ADHD - Drug Addiction and Misuse


The relationship between Attention Deficit Hyperactivity Disorder (ADHD) and risky drug is controversial.  Proponents argue that if it goes undiagnosed and untreated, later in life children with ADHD will disproportionately misuse alcohol and other drugs.[1][2]  Critics counter that the 'medications' used to treat ADHD are frequently misused and that far from preventing drug abuse their use facilitates it.[3]

The most commonly prescribed medications for ADHD are Amphetamine-Type Stimulants (ATS).  Stimulant medications are pharmacologically similar to illicitly produced stimulants including methamphetamine and cocaine.[4]  In the USA methamphetamine (brand name Desoxyn) is approved for the treatment of ADHD in patients aged 6 and older.[5]   All prescription stimulants carry similar addiction and abuse warnings to that for Dexedrine (a brand of dexamphetamine):

Amphetamines have a high potential for abuse. Administration of amphetamines for prolonged periods of time may lead to dependence and must be avoided. Particular attention should be paid to the possibility of subjects obtaining amphetamines for non-therapeutic use or distribution to others and the drugs should be prescribed and dispensed sparingly.[6]

Despite these warnings, a number of studies conclude that treating childhood ADHD with amphetamines reduces the probability of future drug use.[7][8][9]  Typically the methodology of these studies involves retrospectively diagnosing ADHD in adults with drug use disorders, and then attributing the problematic drug use to ADHD.  There are two obvious problems with this approach.

  1. It is a requirement of the DSM5 diagnostic criteria that the behavioural criteria of ADHD should be displayed before age twelve. So how do researchers deal with the retrospectivity of the diagnosis? 

  2. How do the researchers distinguish between dysfunctional, impulsive and inattentive adult behaviour caused by drug use and that caused by ADHD?

The simple answer to both questions is that researchers can't either; find evidence of behaviours of adults as children, and more significantly there is no way of distinguishing between dysfunctional behaviour caused by problematic drug use, and that caused by ADHD.  These concerns align with broader criticisms that the process of diagnosing ADHD using reports of dysfunctional behaviour, and then attributing the dysfunctional behaviour to ADHD, is a circular absurdity.[10]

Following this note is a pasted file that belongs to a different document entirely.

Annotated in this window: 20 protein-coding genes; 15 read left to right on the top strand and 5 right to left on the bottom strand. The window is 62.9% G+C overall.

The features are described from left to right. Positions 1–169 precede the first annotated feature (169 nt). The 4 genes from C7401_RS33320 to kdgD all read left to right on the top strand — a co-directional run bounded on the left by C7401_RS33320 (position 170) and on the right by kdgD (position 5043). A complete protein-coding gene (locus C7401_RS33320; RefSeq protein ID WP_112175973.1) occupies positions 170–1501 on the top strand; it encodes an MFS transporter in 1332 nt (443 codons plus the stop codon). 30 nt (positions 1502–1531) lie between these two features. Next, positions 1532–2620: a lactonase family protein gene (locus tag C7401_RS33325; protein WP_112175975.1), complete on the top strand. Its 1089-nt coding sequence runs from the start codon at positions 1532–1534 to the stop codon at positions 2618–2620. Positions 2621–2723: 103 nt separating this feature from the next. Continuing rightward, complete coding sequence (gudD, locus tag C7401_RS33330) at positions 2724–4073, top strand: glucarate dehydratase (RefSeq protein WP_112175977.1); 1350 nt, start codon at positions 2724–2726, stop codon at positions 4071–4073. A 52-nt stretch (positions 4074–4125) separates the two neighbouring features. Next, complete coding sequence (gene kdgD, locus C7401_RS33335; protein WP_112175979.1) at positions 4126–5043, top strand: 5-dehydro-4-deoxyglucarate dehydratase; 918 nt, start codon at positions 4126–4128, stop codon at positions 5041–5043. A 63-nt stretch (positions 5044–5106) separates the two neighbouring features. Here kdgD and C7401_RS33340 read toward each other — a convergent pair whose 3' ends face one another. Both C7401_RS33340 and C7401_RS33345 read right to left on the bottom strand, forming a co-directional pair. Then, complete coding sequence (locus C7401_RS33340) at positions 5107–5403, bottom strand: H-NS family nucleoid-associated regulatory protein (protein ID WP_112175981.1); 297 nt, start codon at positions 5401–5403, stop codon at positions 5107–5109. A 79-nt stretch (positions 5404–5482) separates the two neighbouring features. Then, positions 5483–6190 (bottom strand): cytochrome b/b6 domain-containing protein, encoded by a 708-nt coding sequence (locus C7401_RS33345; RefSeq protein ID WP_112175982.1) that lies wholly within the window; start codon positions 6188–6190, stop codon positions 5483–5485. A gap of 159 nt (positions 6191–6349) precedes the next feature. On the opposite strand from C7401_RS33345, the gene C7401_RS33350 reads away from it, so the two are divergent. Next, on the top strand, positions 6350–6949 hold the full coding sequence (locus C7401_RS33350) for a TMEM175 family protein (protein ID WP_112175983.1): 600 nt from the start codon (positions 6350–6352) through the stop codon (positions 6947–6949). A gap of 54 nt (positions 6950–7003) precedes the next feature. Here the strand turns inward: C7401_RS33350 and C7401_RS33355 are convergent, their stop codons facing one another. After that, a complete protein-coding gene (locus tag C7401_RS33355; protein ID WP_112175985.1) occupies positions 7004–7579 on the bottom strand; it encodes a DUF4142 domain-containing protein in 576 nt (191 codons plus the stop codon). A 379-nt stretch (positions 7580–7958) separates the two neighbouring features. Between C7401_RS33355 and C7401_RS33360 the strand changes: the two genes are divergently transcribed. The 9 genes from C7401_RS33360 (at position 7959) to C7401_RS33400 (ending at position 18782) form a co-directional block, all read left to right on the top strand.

It is widely acknowledged that rates of substance use disorders are significantly higher in adults who were diagnosed and medicated as children than the general population.[11]  Proponents attribute the higher rate of substance use disorders to ADHD and contend that the rate of substance use would have been higher if the ADHD was not recognised and treated in childhood.[12]  Critics assert that substance use is a logical consequence of administering amphetamine-type stimulants, with the potential for dependence, drugs to children, adolescents and adults.[13]

For those without time to examine the evidence supporting the conflicting views, it is worth remembering, that proponents claim that the best way to prevent children diagnosed ADHD becoming drug abusers, is to give them a daily amphetamine habit.


[1]    Dave Coghill (2005), ‘Attention-deficit hyperactivity disorder: should we believe the mass media or peer-reviewed literature?’, The Psychiatrist, 29, pp.288–91

[2]    David Hay, ‘Why is ADHD so under-diagnosed and treated?’, ABC News: The Drum, 4 September 2008.  Available at (accessed 8 January 2013)

[3]    Peter R. Breggin M.D. Testimony September 29, 2000 Before the Subcommittee on Oversight and Investigations Committee on Education and the Workforce U.S. House of Representatives available at

[4] Website, Is Cocaine a Stimulant.

[5]    Desoxyn Prescribing Information

[6]    GlaxoSmithKline, Prescribing Information – Dexedrine (dextroamphetamine sulphate). Available at  (accessed 29 November 2017)

[7]    Young, J.T., Carruthers, S.J., Kaye, S., Allsop, S., Gilsenan, J., Degenhardt, L., van de Glind, G., van den Brink, W. and Preen, D. (2015). Comorbid attention deficit hyperactivity disorder and substance use disorder complexity and chronicity in treatment-seeking adults. Drug and Alcohol Review. DOI:

[8]    GlaxoSmithKline, Prescribing Information – Dexedrine (dextroamphetamine sulphate). Available at  (accessed 29 November 2017)

[9]    Timothy E. Wilens, Stephen V. Faraone, Joseph Biederman, Samantha Gunawardene. Does Stimulant Therapy of Attention-Deficit/Hyperactivity Disorder Beget Later Substance Abuse? A Meta-analytic Review of the Literature. Pediatrics January 2003, Vol 111 / Issue 1

[10]    Pérez-Álvarez M, The Four Causes of ADHD: Aristotle in the Classroom. Front. Psychol., 09 June 2017. Available at Accessed 17 July2017

[11]    Berit Bihlar Muld (et al) Attention deficit/hyperactivity disorders with co-existing substance use disorder is characterized by early antisocial behaviour and poor cognitive skills BMC Psychiatry 201313:336

[12]    David Hay, ‘Why is ADHD so under-diagnosed and treated?’, ABC News: The Drum, 4 September 2008.  Available at (accessed 8 January 2013)

[13]    Breggin, P. Talking Back to Ritalin : What Doctors Aren't Telling You about Stimulants and ADHD. Cambridge, Mass. :Perseus Pub., 2001.

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